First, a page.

Showing posts with label Dunhuang Library Cave. Show all posts
Showing posts with label Dunhuang Library Cave. Show all posts

Tuesday, February 18, 2014

Amazing Discoveries of the Cave of Manuscripts- Dunhuang Library Cave


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Over a thousand years ago, a chamber had been sealed in a cave on the edge of the Gobi Desert outside the town of Dunhuang in Western China. The said chamber contained more than five hundred cubic feet of heaped manuscripts which lay hidden for hundreds of years. The room which came to be called the Dunhuang Library was finally opened in 1900 which gave way to remarkable archaeological discoveries of the twelfth century estimating to 40,000 manuscripts, booklets, scrolls, paintings on hemp, silk and paper, besides Tutankhamum’s tomb and the Dead Sea Scrolls. In the middle Ages, this city had been a flourishing city and was famous as a center for Buddhist worship where pilgrims from distant places came to visit the cave shrines.

Dunhuang 2
These shrines comprised of various lavishly decorated caverns which were carved into cliffs on the outskirts of the city. The treasure of these caves were probably collected between the ninth and the tenth centuries AD, by Tang and Song dynasty Buddhist monks who could have carved the cave and then heaped them with the ancient manuscripts which varied from philosophy and religion, history and mathematics, folk songs and dance. In the early 20th century, this city became the backwater with its caves in need of repairs and Wang Yuanlu an itinerant Taoist monk took upon himself to be its caretaker. The library was discovered by accident when one day, he notice his cigarette smoke wafting towards the back wall of a large cave shrine.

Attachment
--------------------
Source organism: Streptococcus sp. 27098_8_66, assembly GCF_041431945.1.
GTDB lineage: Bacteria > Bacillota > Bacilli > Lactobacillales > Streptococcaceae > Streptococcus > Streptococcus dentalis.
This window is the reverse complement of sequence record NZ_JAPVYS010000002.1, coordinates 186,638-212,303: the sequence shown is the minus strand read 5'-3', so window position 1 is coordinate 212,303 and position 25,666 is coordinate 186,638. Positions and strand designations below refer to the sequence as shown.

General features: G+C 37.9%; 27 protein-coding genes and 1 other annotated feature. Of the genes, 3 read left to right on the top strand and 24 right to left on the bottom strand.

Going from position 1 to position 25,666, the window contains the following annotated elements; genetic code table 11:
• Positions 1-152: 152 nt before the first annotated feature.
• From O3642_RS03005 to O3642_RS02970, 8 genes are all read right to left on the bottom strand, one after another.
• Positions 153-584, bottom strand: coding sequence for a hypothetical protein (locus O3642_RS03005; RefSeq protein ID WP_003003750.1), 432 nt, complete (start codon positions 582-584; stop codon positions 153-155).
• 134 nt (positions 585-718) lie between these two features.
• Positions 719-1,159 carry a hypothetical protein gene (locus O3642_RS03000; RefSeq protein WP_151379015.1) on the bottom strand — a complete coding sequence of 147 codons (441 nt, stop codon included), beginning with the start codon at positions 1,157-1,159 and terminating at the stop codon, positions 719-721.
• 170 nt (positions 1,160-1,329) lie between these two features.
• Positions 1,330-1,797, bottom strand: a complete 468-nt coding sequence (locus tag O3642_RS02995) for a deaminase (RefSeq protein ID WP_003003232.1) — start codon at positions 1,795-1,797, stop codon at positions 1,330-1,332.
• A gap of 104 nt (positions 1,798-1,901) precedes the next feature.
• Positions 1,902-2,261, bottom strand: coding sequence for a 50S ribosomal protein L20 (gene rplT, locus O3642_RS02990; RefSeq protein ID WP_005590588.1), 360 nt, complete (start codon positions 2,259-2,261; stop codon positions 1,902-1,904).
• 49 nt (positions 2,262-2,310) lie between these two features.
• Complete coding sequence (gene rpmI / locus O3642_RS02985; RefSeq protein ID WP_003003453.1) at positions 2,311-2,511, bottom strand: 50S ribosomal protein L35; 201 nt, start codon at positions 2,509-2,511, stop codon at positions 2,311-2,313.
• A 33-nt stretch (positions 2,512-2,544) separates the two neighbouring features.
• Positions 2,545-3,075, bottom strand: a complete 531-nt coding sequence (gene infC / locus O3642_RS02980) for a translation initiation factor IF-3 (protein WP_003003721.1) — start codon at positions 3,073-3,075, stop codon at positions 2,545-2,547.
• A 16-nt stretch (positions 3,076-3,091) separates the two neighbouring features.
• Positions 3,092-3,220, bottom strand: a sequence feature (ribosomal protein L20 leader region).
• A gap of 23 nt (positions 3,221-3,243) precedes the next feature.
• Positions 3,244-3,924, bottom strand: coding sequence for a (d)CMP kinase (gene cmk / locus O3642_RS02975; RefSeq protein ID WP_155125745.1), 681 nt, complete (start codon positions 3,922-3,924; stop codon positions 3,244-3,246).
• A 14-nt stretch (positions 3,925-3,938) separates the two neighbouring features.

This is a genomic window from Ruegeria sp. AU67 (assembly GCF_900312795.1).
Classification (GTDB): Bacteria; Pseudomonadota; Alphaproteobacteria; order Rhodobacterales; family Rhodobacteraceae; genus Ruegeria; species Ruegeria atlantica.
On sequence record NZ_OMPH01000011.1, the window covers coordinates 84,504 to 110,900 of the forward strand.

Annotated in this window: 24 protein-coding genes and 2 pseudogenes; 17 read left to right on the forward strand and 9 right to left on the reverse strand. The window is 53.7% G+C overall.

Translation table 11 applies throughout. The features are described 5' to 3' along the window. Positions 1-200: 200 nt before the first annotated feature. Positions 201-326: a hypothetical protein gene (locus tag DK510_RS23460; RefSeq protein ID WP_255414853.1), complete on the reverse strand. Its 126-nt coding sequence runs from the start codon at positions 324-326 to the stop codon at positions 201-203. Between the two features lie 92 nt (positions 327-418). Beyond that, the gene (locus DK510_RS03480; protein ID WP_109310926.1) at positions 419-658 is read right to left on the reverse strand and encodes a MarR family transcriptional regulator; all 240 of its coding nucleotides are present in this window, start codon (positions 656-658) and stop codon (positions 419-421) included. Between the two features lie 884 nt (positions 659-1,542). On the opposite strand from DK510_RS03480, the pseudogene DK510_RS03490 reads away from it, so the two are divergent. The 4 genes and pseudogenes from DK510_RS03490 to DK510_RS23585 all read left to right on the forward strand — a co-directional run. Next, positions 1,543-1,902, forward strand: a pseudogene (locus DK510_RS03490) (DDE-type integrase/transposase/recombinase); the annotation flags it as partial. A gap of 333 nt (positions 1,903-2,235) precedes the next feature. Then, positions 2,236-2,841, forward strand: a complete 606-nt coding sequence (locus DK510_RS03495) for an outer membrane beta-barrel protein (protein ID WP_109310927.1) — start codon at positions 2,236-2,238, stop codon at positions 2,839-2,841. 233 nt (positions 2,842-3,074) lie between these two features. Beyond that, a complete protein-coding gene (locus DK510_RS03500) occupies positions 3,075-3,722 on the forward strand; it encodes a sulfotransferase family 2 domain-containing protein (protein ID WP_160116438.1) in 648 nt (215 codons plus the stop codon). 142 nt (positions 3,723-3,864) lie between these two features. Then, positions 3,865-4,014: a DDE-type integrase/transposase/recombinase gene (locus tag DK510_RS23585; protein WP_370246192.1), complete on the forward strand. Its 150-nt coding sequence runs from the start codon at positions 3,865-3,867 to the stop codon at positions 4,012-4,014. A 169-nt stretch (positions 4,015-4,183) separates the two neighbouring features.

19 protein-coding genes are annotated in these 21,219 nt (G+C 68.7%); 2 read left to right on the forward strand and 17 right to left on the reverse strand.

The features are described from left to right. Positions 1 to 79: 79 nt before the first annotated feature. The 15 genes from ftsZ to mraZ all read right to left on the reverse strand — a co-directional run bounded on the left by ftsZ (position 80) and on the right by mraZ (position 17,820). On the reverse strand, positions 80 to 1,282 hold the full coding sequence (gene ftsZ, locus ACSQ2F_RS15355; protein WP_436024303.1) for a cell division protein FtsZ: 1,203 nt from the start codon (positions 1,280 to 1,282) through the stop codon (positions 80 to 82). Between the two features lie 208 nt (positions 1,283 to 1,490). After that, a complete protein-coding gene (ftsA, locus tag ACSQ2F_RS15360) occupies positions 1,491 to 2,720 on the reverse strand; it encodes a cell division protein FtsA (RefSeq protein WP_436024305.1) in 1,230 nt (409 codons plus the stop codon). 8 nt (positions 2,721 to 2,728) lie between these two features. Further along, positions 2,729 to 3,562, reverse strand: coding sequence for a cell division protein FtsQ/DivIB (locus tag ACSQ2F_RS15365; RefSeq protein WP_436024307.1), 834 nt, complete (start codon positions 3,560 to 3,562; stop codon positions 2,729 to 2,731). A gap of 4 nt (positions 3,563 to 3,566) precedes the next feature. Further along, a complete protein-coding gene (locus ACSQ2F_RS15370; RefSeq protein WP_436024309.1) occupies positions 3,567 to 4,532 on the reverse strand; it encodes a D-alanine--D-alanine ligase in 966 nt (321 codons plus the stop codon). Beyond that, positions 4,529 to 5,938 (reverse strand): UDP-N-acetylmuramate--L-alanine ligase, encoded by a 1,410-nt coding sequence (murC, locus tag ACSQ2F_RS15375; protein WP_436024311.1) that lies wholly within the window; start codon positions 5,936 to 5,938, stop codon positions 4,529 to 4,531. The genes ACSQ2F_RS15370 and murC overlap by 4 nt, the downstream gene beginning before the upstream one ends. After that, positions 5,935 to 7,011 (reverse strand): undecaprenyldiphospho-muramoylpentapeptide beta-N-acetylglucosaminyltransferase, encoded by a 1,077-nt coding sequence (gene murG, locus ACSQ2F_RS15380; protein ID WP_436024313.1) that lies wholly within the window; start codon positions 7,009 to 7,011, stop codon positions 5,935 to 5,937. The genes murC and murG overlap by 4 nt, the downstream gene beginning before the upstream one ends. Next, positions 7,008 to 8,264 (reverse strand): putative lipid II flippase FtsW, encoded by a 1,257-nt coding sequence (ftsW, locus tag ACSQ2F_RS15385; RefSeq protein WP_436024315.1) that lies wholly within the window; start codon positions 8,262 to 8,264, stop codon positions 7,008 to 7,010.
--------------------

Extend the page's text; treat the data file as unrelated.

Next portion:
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This led him to curiosity and he knocked down the wall and found to his amazement a heap of documents piled above ten feet high in the cave. Though he could not read the ancient text, Wang knew that he had found something amazing of great significance and got in touch with the local officials and offered to send the findings to the provincial capital, but they being preoccupied with the Boxer Rebellion and strapped for cash denied him any support. Soon the news spread about the discovery along the Caravan routes of Xinjiang and the Hungarian born Indologist and explorer Aurel Stein, who was in the midst of his second archaeological expedition to Central Asia got to know about the same and rushed to Dunhuang. Stein on rushing to Dunhuang had to wait for two months before finally meeting Wang where the negotiation for the manuscripts seemed to be very delicate.

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Wang was careful in not letting the documents fall out of his sight and felt uncomfortable about selling the same. Stein persisted in persuading the monk by invoking his patron saint, Zuanzang, a Chinese pilgrim who had made a journey to India in search of religious text toward the seventh century and claiming to be his follower he managed to convince the monk to sell some of the manuscripts and painted scrolls for a hundred and thirty pounds. From the inscriptions, it is understood that the original librarian in the cave was a Chinese monk called Hongbian who was the leader of the Buddhist community at Dunhuang and in 862, after his death, the cave was consecrated as a Buddhist shrine with his statue, while some of the manuscripts thereafter could have been left as offerings. Some were of the opinion that as other caves were emptied and reused, the storage overflowed and could have ended up in Cave 17.